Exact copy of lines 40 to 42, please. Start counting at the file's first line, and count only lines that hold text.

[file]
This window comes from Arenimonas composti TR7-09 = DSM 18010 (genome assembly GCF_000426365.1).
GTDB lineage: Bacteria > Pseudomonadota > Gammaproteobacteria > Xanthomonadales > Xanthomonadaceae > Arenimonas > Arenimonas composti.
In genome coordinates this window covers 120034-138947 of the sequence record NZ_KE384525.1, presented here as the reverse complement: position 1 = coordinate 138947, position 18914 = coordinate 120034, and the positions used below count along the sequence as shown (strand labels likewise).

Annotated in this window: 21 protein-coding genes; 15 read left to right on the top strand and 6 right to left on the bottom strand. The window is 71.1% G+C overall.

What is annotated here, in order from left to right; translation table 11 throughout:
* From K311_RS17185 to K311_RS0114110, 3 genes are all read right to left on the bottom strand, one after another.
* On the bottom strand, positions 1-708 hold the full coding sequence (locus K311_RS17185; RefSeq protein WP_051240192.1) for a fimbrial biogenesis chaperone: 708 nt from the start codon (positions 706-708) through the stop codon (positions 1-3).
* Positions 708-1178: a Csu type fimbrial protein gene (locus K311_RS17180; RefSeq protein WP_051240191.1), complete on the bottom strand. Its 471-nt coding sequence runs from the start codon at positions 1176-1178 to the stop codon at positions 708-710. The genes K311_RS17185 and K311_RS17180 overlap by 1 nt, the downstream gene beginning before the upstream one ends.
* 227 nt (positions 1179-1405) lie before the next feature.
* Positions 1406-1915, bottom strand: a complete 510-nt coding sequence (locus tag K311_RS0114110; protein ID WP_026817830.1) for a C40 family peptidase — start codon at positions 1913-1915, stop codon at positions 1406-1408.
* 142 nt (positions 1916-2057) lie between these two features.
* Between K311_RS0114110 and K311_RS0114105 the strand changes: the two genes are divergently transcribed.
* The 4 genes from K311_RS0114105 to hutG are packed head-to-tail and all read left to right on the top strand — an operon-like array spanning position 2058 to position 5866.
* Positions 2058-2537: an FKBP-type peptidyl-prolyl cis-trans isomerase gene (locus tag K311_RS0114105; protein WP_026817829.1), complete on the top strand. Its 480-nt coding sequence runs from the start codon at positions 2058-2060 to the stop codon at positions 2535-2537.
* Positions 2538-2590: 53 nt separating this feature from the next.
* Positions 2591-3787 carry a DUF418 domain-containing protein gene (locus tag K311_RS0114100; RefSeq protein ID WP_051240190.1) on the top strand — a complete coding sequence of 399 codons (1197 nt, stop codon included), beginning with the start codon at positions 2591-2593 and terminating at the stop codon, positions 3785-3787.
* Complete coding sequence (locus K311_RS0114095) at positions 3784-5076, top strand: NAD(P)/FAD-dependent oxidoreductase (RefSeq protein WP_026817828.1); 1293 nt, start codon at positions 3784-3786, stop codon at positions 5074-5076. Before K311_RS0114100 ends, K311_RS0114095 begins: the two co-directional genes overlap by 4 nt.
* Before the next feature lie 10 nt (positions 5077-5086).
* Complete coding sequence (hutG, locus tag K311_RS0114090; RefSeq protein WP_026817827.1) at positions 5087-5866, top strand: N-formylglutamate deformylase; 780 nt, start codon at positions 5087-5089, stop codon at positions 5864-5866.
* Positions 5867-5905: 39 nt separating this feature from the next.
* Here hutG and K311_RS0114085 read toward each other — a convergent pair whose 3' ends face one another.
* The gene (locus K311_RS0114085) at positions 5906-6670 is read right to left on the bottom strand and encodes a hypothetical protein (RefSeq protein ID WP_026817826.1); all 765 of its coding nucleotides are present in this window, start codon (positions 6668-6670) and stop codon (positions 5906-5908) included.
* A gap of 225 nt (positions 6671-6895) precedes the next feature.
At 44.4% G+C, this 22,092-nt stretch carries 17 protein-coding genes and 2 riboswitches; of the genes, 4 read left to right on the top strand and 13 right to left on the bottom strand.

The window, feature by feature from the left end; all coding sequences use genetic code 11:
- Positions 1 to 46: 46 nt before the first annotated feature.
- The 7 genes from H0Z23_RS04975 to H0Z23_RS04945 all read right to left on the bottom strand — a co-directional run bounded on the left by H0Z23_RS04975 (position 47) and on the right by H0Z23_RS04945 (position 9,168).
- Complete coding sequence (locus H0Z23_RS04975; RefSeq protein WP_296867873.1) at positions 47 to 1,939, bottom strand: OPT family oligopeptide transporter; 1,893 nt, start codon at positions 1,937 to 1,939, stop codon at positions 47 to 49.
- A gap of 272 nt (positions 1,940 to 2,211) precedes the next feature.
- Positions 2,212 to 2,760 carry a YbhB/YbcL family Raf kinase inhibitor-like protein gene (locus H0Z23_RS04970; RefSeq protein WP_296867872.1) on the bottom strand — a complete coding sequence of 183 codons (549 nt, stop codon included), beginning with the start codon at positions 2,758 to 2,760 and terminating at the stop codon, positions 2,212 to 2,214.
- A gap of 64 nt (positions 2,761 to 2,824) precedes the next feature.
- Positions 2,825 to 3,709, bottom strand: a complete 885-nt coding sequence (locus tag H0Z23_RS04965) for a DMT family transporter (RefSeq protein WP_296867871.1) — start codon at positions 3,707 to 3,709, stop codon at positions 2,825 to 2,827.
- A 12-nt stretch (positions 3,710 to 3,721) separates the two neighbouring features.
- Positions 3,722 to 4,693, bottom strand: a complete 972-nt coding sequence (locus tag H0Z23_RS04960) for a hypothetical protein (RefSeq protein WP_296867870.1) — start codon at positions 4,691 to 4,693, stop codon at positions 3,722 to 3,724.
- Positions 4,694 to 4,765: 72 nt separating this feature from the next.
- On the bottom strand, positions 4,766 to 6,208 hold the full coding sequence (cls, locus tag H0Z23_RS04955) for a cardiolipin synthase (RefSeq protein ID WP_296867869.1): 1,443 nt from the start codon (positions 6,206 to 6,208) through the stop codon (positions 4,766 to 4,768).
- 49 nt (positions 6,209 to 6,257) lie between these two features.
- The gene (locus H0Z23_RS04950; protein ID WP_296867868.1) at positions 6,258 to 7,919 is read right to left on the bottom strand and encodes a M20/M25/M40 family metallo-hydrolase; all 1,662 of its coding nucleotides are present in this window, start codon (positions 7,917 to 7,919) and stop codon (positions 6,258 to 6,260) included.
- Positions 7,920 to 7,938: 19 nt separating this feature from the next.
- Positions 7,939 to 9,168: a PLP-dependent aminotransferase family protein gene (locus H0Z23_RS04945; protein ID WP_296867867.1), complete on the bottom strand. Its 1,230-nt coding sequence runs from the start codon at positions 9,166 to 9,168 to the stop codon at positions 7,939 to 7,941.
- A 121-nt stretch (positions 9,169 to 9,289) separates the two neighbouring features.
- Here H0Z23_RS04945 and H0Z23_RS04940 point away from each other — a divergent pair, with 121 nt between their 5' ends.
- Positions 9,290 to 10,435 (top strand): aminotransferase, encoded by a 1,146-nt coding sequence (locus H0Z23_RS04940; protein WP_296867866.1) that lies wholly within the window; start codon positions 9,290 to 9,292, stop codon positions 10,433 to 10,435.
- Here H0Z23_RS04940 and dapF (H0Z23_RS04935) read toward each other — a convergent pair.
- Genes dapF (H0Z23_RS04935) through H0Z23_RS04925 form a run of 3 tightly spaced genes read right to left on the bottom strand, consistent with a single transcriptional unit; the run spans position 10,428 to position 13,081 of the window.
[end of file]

- Positions 7,939 to 9,168: a PLP-dependent aminotransferase family protein gene (locus H0Z23_RS04945; protein ID WP_296867867.1), complete on the bottom strand. Its 1,230-nt coding sequence runs from the start codon at positions 9,166 to 9,168 to the stop codon at positions 7,939 to 7,941.
- A 121-nt stretch (positions 9,169 to 9,289) separates the two neighbouring features.
- Here H0Z23_RS04945 and H0Z23_RS04940 point away from each other — a divergent pair, with 121 nt between their 5' ends.